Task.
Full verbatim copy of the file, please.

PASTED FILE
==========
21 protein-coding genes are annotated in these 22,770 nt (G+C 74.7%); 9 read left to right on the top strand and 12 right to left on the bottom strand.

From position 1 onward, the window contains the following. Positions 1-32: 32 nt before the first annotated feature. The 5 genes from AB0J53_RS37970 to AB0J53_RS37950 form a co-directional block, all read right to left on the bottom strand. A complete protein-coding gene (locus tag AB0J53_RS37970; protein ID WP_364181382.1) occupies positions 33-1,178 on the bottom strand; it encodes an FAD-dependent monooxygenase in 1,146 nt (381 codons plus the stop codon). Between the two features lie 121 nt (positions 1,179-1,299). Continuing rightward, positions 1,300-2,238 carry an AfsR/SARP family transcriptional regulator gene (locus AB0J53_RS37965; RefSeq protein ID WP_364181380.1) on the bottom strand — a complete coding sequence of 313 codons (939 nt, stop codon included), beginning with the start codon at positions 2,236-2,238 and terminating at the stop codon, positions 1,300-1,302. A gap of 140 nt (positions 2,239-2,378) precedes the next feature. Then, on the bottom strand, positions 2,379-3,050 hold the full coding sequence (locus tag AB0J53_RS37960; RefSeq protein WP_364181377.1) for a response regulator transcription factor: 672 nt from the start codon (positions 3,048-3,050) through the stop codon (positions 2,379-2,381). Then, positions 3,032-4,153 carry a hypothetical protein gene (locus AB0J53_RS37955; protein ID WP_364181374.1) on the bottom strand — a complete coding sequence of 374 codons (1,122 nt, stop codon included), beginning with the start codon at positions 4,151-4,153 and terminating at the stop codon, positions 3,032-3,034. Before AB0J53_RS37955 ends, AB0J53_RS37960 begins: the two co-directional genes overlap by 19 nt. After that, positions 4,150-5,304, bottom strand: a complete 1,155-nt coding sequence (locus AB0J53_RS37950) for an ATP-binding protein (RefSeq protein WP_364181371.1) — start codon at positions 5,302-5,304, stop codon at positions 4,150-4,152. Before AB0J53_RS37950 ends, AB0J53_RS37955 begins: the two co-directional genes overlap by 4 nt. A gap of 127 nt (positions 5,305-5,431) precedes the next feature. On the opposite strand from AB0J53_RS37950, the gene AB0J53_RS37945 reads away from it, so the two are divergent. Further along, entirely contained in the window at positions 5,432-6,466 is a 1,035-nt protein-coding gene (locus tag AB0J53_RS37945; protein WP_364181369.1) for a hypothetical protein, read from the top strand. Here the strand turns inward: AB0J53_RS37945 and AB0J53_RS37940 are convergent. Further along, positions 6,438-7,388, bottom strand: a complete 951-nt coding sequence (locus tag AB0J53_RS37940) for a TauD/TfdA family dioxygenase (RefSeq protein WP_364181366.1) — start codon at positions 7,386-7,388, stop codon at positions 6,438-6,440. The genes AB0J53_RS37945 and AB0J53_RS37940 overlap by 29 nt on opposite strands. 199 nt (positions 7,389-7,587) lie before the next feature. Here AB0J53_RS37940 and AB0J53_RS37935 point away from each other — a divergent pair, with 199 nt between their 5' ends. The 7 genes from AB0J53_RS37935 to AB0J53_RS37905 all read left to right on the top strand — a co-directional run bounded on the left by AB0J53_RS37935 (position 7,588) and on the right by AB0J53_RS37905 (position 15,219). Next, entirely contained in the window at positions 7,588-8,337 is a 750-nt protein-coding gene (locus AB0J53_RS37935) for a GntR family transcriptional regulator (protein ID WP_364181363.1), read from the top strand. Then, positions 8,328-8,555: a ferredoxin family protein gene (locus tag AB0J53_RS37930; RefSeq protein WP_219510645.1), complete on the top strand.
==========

21 protein-coding genes are annotated in these 22,770 nt (G+C 74.7%); 9 read left to right on the top strand and 12 right to left on the bottom strand.

From position 1 onward, the window contains the following. Positions 1-32: 32 nt before the first annotated feature. The 5 genes from AB0J53_RS37970 to AB0J53_RS37950 form a co-directional block, all read right to left on the bottom strand. A complete protein-coding gene (locus tag AB0J53_RS37970; protein ID WP_364181382.1) occupies positions 33-1,178 on the bottom strand; it encodes an FAD-dependent monooxygenase in 1,146 nt (381 codons plus the stop codon). Between the two features lie 121 nt (positions 1,179-1,299). Continuing rightward, positions 1,300-2,238 carry an AfsR/SARP family transcriptional regulator gene (locus AB0J53_RS37965; RefSeq protein ID WP_364181380.1) on the bottom strand — a complete coding sequence of 313 codons (939 nt, stop codon included), beginning with the start codon at positions 2,236-2,238 and terminating at the stop codon, positions 1,300-1,302. A gap of 140 nt (positions 2,239-2,378) precedes the next feature. Then, on the bottom strand, positions 2,379-3,050 hold the full coding sequence (locus tag AB0J53_RS37960; RefSeq protein WP_364181377.1) for a response regulator transcription factor: 672 nt from the start codon (positions 3,048-3,050) through the stop codon (positions 2,379-2,381). Then, positions 3,032-4,153 carry a hypothetical protein gene (locus AB0J53_RS37955; protein ID WP_364181374.1) on the bottom strand — a complete coding sequence of 374 codons (1,122 nt, stop codon included), beginning with the start codon at positions 4,151-4,153 and terminating at the stop codon, positions 3,032-3,034. Before AB0J53_RS37955 ends, AB0J53_RS37960 begins: the two co-directional genes overlap by 19 nt. After that, positions 4,150-5,304, bottom strand: a complete 1,155-nt coding sequence (locus AB0J53_RS37950) for an ATP-binding protein (RefSeq protein WP_364181371.1) — start codon at positions 5,302-5,304, stop codon at positions 4,150-4,152. Before AB0J53_RS37950 ends, AB0J53_RS37955 begins: the two co-directional genes overlap by 4 nt. A gap of 127 nt (positions 5,305-5,431) precedes the next feature. On the opposite strand from AB0J53_RS37950, the gene AB0J53_RS37945 reads away from it, so the two are divergent. Further along, entirely contained in the window at positions 5,432-6,466 is a 1,035-nt protein-coding gene (locus tag AB0J53_RS37945; protein WP_364181369.1) for a hypothetical protein, read from the top strand. Here the strand turns inward: AB0J53_RS37945 and AB0J53_RS37940 are convergent. Further along, positions 6,438-7,388, bottom strand: a complete 951-nt coding sequence (locus tag AB0J53_RS37940) for a TauD/TfdA family dioxygenase (RefSeq protein WP_364181366.1) — start codon at positions 7,386-7,388, stop codon at positions 6,438-6,440. The genes AB0J53_RS37945 and AB0J53_RS37940 overlap by 29 nt on opposite strands. 199 nt (positions 7,389-7,587) lie before the next feature. Here AB0J53_RS37940 and AB0J53_RS37935 point away from each other — a divergent pair, with 199 nt between their 5' ends. The 7 genes from AB0J53_RS37935 to AB0J53_RS37905 all read left to right on the top strand — a co-directional run bounded on the left by AB0J53_RS37935 (position 7,588) and on the right by AB0J53_RS37905 (position 15,219). Next, entirely contained in the window at positions 7,588-8,337 is a 750-nt protein-coding gene (locus AB0J53_RS37935) for a GntR family transcriptional regulator (protein ID WP_364181363.1), read from the top strand. Then, positions 8,328-8,555: a ferredoxin family protein gene (locus tag AB0J53_RS37930; RefSeq protein WP_219510645.1), complete on the top strand.